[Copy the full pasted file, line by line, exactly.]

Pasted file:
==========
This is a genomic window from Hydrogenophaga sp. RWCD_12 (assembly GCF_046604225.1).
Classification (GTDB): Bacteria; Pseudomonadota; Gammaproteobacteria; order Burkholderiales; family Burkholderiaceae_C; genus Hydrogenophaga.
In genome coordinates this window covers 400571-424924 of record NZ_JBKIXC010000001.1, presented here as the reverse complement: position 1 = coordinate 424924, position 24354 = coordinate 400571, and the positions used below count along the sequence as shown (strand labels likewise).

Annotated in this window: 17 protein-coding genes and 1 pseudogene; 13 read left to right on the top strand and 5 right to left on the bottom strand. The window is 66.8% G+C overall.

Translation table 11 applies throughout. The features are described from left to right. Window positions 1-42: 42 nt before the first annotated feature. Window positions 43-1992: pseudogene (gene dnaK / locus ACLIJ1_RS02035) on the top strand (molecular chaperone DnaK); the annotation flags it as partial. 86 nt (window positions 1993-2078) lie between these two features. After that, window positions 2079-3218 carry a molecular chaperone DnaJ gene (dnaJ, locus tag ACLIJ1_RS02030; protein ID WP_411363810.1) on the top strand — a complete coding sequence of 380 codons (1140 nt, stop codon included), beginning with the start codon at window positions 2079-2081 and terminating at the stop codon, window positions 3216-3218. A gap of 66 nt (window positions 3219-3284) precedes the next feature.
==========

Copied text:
This is a genomic window from Hydrogenophaga sp. RWCD_12 (assembly GCF_046604225.1).
Classification (GTDB): Bacteria; Pseudomonadota; Gammaproteobacteria; order Burkholderiales; family Burkholderiaceae_C; genus Hydrogenophaga.
In genome coordinates this window covers 400571-424924 of record NZ_JBKIXC010000001.1, presented here as the reverse complement: position 1 = coordinate 424924, position 24354 = coordinate 400571, and the positions used below count along the sequence as shown (strand labels likewise).

Annotated in this window: 17 protein-coding genes and 1 pseudogene; 13 read left to right on the top strand and 5 right to left on the bottom strand. The window is 66.8% G+C overall.

Translation table 11 applies throughout. The features are described from left to right. Window positions 1-42: 42 nt before the first annotated feature. Window positions 43-1992: pseudogene (gene dnaK / locus ACLIJ1_RS02035) on the top strand (molecular chaperone DnaK); the annotation flags it as partial. 86 nt (window positions 1993-2078) lie between these two features. After that, window positions 2079-3218 carry a molecular chaperone DnaJ gene (dnaJ, locus tag ACLIJ1_RS02030; protein ID WP_411363810.1) on the top strand — a complete coding sequence of 380 codons (1140 nt, stop codon included), beginning with the start codon at window positions 2079-2081 and terminating at the stop codon, window positions 3216-3218. A gap of 66 nt (window positions 3219-3284) precedes the next feature.